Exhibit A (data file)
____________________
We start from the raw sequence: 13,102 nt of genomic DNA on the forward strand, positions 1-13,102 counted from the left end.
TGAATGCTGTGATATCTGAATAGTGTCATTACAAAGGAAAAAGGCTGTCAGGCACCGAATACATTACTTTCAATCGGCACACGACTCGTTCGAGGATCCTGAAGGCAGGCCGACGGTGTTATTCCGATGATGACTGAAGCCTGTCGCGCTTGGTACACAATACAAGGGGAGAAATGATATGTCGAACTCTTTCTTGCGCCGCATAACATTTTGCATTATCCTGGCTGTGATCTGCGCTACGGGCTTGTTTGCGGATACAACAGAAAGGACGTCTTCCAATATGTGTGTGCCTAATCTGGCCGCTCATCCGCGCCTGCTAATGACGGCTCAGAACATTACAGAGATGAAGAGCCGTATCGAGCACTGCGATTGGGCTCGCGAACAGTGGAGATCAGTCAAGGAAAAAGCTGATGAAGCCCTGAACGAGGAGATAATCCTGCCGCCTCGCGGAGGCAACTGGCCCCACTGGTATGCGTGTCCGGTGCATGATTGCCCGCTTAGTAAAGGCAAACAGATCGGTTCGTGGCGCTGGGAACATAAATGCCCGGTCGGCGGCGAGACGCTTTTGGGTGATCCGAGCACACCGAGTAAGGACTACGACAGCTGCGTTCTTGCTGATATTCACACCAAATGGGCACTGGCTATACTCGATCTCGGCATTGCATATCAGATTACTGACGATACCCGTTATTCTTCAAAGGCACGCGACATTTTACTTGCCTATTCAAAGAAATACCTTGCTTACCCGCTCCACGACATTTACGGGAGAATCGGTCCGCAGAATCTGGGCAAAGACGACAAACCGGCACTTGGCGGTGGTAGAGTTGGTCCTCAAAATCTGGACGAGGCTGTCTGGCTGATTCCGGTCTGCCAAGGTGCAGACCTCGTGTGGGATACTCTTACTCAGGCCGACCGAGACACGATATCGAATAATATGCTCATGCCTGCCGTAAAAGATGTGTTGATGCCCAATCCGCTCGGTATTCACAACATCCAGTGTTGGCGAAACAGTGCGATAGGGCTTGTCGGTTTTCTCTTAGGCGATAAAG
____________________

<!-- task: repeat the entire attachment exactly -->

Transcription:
We start from the raw sequence: 13,102 nt of genomic DNA on the forward strand, positions 1-13,102 counted from the left end.
TGAATGCTGTGATATCTGAATAGTGTCATTACAAAGGAAAAAGGCTGTCAGGCACCGAATACATTACTTTCAATCGGCACACGACTCGTTCGAGGATCCTGAAGGCAGGCCGACGGTGTTATTCCGATGATGACTGAAGCCTGTCGCGCTTGGTACACAATACAAGGGGAGAAATGATATGTCGAACTCTTTCTTGCGCCGCATAACATTTTGCATTATCCTGGCTGTGATCTGCGCTACGGGCTTGTTTGCGGATACAACAGAAAGGACGTCTTCCAATATGTGTGTGCCTAATCTGGCCGCTCATCCGCGCCTGCTAATGACGGCTCAGAACATTACAGAGATGAAGAGCCGTATCGAGCACTGCGATTGGGCTCGCGAACAGTGGAGATCAGTCAAGGAAAAAGCTGATGAAGCCCTGAACGAGGAGATAATCCTGCCGCCTCGCGGAGGCAACTGGCCCCACTGGTATGCGTGTCCGGTGCATGATTGCCCGCTTAGTAAAGGCAAACAGATCGGTTCGTGGCGCTGGGAACATAAATGCCCGGTCGGCGGCGAGACGCTTTTGGGTGATCCGAGCACACCGAGTAAGGACTACGACAGCTGCGTTCTTGCTGATATTCACACCAAATGGGCACTGGCTATACTCGATCTCGGCATTGCATATCAGATTACTGACGATACCCGTTATTCTTCAAAGGCACGCGACATTTTACTTGCCTATTCAAAGAAATACCTTGCTTACCCGCTCCACGACATTTACGGGAGAATCGGTCCGCAGAATCTGGGCAAAGACGACAAACCGGCACTTGGCGGTGGTAGAGTTGGTCCTCAAAATCTGGACGAGGCTGTCTGGCTGATTCCGGTCTGCCAAGGTGCAGACCTCGTGTGGGATACTCTTACTCAGGCCGACCGAGACACGATATCGAATAATATGCTCATGCCTGCCGTAAAAGATGTGTTGATGCCCAATCCGCTCGGTATTCACAACATCCAGTGTTGGCGAAACAGTGCGATAGGGCTTGTCGGTTTTCTCTTAGGCGATAAAG